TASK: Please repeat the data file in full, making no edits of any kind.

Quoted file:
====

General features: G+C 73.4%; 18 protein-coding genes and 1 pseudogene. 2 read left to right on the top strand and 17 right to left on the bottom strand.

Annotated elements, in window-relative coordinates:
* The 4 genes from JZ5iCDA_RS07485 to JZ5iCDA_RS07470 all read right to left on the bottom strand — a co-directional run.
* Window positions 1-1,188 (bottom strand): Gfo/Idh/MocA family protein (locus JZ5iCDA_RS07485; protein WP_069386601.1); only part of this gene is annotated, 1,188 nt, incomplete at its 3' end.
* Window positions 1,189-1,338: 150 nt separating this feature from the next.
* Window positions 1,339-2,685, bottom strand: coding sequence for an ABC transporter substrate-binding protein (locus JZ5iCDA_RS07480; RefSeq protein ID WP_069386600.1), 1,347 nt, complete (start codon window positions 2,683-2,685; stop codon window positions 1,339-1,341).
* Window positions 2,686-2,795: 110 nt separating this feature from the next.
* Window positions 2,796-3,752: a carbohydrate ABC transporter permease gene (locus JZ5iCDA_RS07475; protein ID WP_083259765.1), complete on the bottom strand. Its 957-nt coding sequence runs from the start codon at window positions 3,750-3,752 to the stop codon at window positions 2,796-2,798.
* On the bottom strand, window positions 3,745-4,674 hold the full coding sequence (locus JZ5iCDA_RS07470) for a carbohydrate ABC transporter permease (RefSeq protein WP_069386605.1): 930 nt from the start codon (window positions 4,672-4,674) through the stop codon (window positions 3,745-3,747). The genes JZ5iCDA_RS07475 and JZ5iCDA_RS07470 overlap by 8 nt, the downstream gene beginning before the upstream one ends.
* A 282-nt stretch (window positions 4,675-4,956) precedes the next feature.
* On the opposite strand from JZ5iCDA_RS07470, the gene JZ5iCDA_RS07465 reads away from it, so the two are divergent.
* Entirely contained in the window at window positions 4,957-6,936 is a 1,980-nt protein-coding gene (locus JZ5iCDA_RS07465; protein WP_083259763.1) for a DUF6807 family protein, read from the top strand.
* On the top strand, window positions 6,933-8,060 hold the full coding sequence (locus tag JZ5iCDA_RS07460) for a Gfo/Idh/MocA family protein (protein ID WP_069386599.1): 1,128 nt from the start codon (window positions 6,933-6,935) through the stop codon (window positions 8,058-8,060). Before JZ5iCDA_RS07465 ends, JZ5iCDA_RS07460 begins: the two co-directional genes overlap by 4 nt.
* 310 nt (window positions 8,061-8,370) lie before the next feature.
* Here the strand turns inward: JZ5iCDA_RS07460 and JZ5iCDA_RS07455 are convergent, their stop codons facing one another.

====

General features: G+C 73.4%; 18 protein-coding genes and 1 pseudogene. 2 read left to right on the top strand and 17 right to left on the bottom strand.

Annotated elements, in window-relative coordinates:
* The 4 genes from JZ5iCDA_RS07485 to JZ5iCDA_RS07470 all read right to left on the bottom strand — a co-directional run.
* Window positions 1-1,188 (bottom strand): Gfo/Idh/MocA family protein (locus JZ5iCDA_RS07485; protein WP_069386601.1); only part of this gene is annotated, 1,188 nt, incomplete at its 3' end.
* Window positions 1,189-1,338: 150 nt separating this feature from the next.
* Window positions 1,339-2,685, bottom strand: coding sequence for an ABC transporter substrate-binding protein (locus JZ5iCDA_RS07480; RefSeq protein ID WP_069386600.1), 1,347 nt, complete (start codon window positions 2,683-2,685; stop codon window positions 1,339-1,341).
* Window positions 2,686-2,795: 110 nt separating this feature from the next.
* Window positions 2,796-3,752: a carbohydrate ABC transporter permease gene (locus JZ5iCDA_RS07475; protein ID WP_083259765.1), complete on the bottom strand. Its 957-nt coding sequence runs from the start codon at window positions 3,750-3,752 to the stop codon at window positions 2,796-2,798.
* On the bottom strand, window positions 3,745-4,674 hold the full coding sequence (locus JZ5iCDA_RS07470) for a carbohydrate ABC transporter permease (RefSeq protein WP_069386605.1): 930 nt from the start codon (window positions 4,672-4,674) through the stop codon (window positions 3,745-3,747). The genes JZ5iCDA_RS07475 and JZ5iCDA_RS07470 overlap by 8 nt, the downstream gene beginning before the upstream one ends.
* A 282-nt stretch (window positions 4,675-4,956) precedes the next feature.
* On the opposite strand from JZ5iCDA_RS07470, the gene JZ5iCDA_RS07465 reads away from it, so the two are divergent.
* Entirely contained in the window at window positions 4,957-6,936 is a 1,980-nt protein-coding gene (locus JZ5iCDA_RS07465; protein WP_083259763.1) for a DUF6807 family protein, read from the top strand.
* On the top strand, window positions 6,933-8,060 hold the full coding sequence (locus tag JZ5iCDA_RS07460) for a Gfo/Idh/MocA family protein (protein ID WP_069386599.1): 1,128 nt from the start codon (window positions 6,933-6,935) through the stop codon (window positions 8,058-8,060). Before JZ5iCDA_RS07465 ends, JZ5iCDA_RS07460 begins: the two co-directional genes overlap by 4 nt.
* 310 nt (window positions 8,061-8,370) lie before the next feature.
* Here the strand turns inward: JZ5iCDA_RS07460 and JZ5iCDA_RS07455 are convergent, their stop codons facing one another.